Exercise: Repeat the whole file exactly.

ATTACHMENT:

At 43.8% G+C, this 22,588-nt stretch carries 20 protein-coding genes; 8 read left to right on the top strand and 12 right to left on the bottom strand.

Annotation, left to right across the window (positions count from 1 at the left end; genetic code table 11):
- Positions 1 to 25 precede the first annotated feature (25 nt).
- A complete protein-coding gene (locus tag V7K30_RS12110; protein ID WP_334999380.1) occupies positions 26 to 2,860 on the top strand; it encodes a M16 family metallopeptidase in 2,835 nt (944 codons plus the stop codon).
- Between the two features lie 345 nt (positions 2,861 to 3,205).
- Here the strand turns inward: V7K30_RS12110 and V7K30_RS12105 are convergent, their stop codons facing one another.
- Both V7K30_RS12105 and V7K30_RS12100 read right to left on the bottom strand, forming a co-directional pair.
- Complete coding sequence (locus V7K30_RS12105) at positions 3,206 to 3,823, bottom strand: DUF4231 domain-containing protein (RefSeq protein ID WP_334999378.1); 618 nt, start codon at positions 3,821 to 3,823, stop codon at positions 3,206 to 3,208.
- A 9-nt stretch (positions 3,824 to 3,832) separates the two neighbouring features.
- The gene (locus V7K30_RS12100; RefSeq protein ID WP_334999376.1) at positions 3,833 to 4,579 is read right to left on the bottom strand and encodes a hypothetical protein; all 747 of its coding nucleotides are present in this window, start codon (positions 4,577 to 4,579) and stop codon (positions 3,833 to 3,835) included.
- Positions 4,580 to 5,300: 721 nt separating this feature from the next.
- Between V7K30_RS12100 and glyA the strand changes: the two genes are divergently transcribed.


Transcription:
At 43.8% G+C, this 22,588-nt stretch carries 20 protein-coding genes; 8 read left to right on the top strand and 12 right to left on the bottom strand.

Annotation, left to right across the window (positions count from 1 at the left end; genetic code table 11):
- Positions 1 to 25 precede the first annotated feature (25 nt).
- A complete protein-coding gene (locus tag V7K30_RS12110; protein ID WP_334999380.1) occupies positions 26 to 2,860 on the top strand; it encodes a M16 family metallopeptidase in 2,835 nt (944 codons plus the stop codon).
- Between the two features lie 345 nt (positions 2,861 to 3,205).
- Here the strand turns inward: V7K30_RS12110 and V7K30_RS12105 are convergent, their stop codons facing one another.
- Both V7K30_RS12105 and V7K30_RS12100 read right to left on the bottom strand, forming a co-directional pair.
- Complete coding sequence (locus V7K30_RS12105) at positions 3,206 to 3,823, bottom strand: DUF4231 domain-containing protein (RefSeq protein ID WP_334999378.1); 618 nt, start codon at positions 3,821 to 3,823, stop codon at positions 3,206 to 3,208.
- A 9-nt stretch (positions 3,824 to 3,832) separates the two neighbouring features.
- The gene (locus V7K30_RS12100; RefSeq protein ID WP_334999376.1) at positions 3,833 to 4,579 is read right to left on the bottom strand and encodes a hypothetical protein; all 747 of its coding nucleotides are present in this window, start codon (positions 4,577 to 4,579) and stop codon (positions 3,833 to 3,835) included.
- Positions 4,580 to 5,300: 721 nt separating this feature from the next.
- Between V7K30_RS12100 and glyA the strand changes: the two genes are divergently transcribed.